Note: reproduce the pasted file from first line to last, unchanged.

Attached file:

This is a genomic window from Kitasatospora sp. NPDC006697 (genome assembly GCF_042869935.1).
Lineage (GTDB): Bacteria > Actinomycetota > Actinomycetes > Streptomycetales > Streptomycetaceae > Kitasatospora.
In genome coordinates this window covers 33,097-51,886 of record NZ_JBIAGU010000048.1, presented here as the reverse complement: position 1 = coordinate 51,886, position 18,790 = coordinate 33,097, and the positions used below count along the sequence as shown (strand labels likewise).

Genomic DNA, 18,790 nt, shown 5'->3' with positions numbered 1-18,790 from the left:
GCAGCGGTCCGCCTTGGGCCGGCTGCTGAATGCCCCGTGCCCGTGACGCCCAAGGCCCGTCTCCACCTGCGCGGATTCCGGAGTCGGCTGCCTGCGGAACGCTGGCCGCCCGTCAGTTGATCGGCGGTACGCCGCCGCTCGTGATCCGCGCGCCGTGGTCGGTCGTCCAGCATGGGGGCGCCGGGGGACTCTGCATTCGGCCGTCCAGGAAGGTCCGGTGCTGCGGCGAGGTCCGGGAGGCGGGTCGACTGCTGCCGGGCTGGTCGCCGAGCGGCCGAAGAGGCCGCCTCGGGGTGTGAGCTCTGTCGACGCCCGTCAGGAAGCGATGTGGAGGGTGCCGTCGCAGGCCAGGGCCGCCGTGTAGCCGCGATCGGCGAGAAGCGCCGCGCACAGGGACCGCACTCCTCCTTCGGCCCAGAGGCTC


This is a genomic window from Kitasatospora sp. NPDC006697 (genome assembly GCF_042869935.1).
Lineage (GTDB): Bacteria > Actinomycetota > Actinomycetes > Streptomycetales > Streptomycetaceae > Kitasatospora.
In genome coordinates this window covers 33,097-51,886 of record NZ_JBIAGU010000048.1, presented here as the reverse complement: position 1 = coordinate 51,886, position 18,790 = coordinate 33,097, and the positions used below count along the sequence as shown (strand labels likewise).

Genomic DNA, 18,790 nt, shown 5'->3' with positions numbered 1-18,790 from the left:
GCAGCGGTCCGCCTTGGGCCGGCTGCTGAATGCCCCGTGCCCGTGACGCCCAAGGCCCGTCTCCACCTGCGCGGATTCCGGAGTCGGCTGCCTGCGGAACGCTGGCCGCCCGTCAGTTGATCGGCGGTACGCCGCCGCTCGTGATCCGCGCGCCGTGGTCGGTCGTCCAGCATGGGGGCGCCGGGGGACTCTGCATTCGGCCGTCCAGGAAGGTCCGGTGCTGCGGCGAGGTCCGGGAGGCGGGTCGACTGCTGCCGGGCTGGTCGCCGAGCGGCCGAAGAGGCCGCCTCGGGGTGTGAGCTCTGTCGACGCCCGTCAGGAAGCGATGTGGAGGGTGCCGTCGCAGGCCAGGGCCGCCGTGTAGCCGCGATCGGCGAGAAGCGCCGCGCACAGGGACCGCACTCCTCCTTCGGCCCAGAGGCTC